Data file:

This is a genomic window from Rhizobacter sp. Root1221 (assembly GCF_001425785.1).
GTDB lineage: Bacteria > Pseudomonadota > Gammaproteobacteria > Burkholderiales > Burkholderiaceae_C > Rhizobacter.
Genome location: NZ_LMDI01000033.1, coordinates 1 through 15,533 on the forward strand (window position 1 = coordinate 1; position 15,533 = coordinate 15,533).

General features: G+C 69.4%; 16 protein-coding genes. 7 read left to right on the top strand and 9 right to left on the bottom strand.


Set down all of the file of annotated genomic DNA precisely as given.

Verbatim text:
This is a genomic window from Rhizobacter sp. Root1221 (assembly GCF_001425785.1).
GTDB lineage: Bacteria > Pseudomonadota > Gammaproteobacteria > Burkholderiales > Burkholderiaceae_C > Rhizobacter.
Genome location: NZ_LMDI01000033.1, coordinates 1 through 15,533 on the forward strand (window position 1 = coordinate 1; position 15,533 = coordinate 15,533).

General features: G+C 69.4%; 16 protein-coding genes. 7 read left to right on the top strand and 9 right to left on the bottom strand.